QATAR'S investments essential to Britain… says London Mayor

Boris Johnson addressing members of the Qatar British Business Forum.

The Mayor of London, Boris Johnson, was the guest of honour at a luncheon at the W Hotel yesterday hosted by the Qatar British Business Forum. He was accompanied by Sir Edward Lister, Deputy Mayor for Planning and Dr Gerard Lyons, his Chief Economic Adviser.

Johnson is the leader of a British trade mission to the Arabian Gulf seeking to attract investment and strengthen long-standing ties to the region. After touring the UAE, Johnson broke his visit and flew back to London last week to attend the funeral of former prime minister Margaret Thatcher, and returned to Doha on Thursday.

The action-packed visit of the Conservative politician, renowned for his carefully cultivated eccentricity and mop of untidy blond hair, has included a series of high-level meetings with political, state and business leaders, senior members of the ruling family and investment authorities. But he also found time to tour the Katara Cultural Village and to attend the camel races at Al Shahaniyah.

Delivered in his trade-mark loud, witty and fast-moving style, Johnson’s speech to the assembled representatives of the British business community of Qatar was greeted with frequent laughter and applause.

He listed the prominent symbols of Qatari investment already in London: Harrods, the Chelsea Barracks site, the athletes’ accommodation at the Olympic Village and above all The Shard, which he was invited to open a few weeks ago. It was, he said, the tallest building in Europe, one of the most stunning to be built in London in the last one hundred years, “Erupting from the surface of London like a gigantic cosmic spear…in fact I’d thought of moving my offices there just so I could have a view of France!”  The Shard sometimes seemed to him as though it is growing, and is a symbol of Qatari growing investment in the UK.

Johnson referred to the London Olympics last year, “in which Qatar got more medals than ever before,” and emphasised that Qatari drive, flair and vision in its investments was essential to Britain. On the subject of sport he spoke of his visit to the camel races while in Qatar, and was impressed with the robot jockeys which have replaced the juvenile riders. “Qatar has invented the remote control camel,” he joked, “before we have even installed the first automatic train on the London tube!”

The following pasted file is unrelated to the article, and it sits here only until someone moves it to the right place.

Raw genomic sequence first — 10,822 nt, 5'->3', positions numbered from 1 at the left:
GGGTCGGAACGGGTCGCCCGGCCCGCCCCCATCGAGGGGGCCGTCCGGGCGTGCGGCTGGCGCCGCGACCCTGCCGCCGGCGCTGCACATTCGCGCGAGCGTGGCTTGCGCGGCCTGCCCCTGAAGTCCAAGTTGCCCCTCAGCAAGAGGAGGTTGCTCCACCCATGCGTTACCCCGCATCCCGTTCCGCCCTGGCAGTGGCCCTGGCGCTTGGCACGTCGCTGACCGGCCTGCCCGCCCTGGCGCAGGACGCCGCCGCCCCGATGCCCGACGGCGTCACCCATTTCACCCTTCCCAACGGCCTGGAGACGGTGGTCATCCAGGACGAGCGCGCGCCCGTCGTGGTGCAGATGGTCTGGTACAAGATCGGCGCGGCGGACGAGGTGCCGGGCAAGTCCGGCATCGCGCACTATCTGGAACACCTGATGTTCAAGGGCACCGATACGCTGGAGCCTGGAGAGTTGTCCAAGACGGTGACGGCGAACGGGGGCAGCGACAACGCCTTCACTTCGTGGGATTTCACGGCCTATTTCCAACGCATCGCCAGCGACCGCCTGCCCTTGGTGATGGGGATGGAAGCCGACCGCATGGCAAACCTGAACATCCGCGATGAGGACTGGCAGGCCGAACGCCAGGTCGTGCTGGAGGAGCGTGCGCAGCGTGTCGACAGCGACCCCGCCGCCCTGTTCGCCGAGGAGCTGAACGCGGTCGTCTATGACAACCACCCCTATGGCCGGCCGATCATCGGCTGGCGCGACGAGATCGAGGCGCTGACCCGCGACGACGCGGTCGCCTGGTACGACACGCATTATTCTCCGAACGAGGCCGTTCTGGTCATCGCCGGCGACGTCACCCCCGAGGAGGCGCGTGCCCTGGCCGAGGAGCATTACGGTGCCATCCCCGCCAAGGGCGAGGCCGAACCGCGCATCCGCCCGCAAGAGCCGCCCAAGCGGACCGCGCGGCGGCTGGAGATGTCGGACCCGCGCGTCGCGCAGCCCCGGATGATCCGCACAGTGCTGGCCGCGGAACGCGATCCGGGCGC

Speaking of London and the rapid changes taking place, Johnson said that it was the fastest-growing city in Europe, with the population last year increasing by 600,000. Crime has dropped by 14% since he became mayor in 2008, transport has been upgraded and extended and huge investment has been made to improve the quality of life: ranging from the planting of thousands of trees to the ‘Boris bikes’ now to be seen all over London.

“London is a leader in the financial service industry,” he continued, “and is fast becoming a ‘tech’ city, with 40,000 people employed in nanotech, biotech and so on.”

Johnson concluded, “We aim to build on the achievements so far and intensify our commercial contacts with Qatar. We plan to extend not only our commercial and financial but also our cultural and intellectual partnerships. Our job is to make all our Qatari friends feel welcome in London.”

Listing the attractions that London offers to people from the region who either want to invest or to establish homes there, he boasted, “We have more museums than in Paris, and even more Michelin-starred restaurants than in that city. We have twice as many bookshops as New York, less rainfall than Rome, we export tea to China, rice to India, bikes to Holland, sand to Saudi Arabia, chocolate cake to France – and Piers Morgan to America!”

“Qatar has given us The Shard, and we’ve given Qatar our traffic system. And such is British genius that we’ll be tendering for the metro system designed to avoid it.”

After his speech Johnson answered questions from the audience, ranging from anxieties about London’s water supply to the number of immigrants. On the subject of immigration he pointed out that, “London was founded by a bunch of pushy Italian immigrants [the Romans] in 43 AD, has always had immigrants and has benefited over the centuries from the contribution that immigrants bring to the city.”

“And no,” he finished in answer to a final question referring to a recent incident involving the mayor, “it is not true that I have any plans to descend from The Shard on a zip-wire!”

Source: Caye Global, Gulf Times


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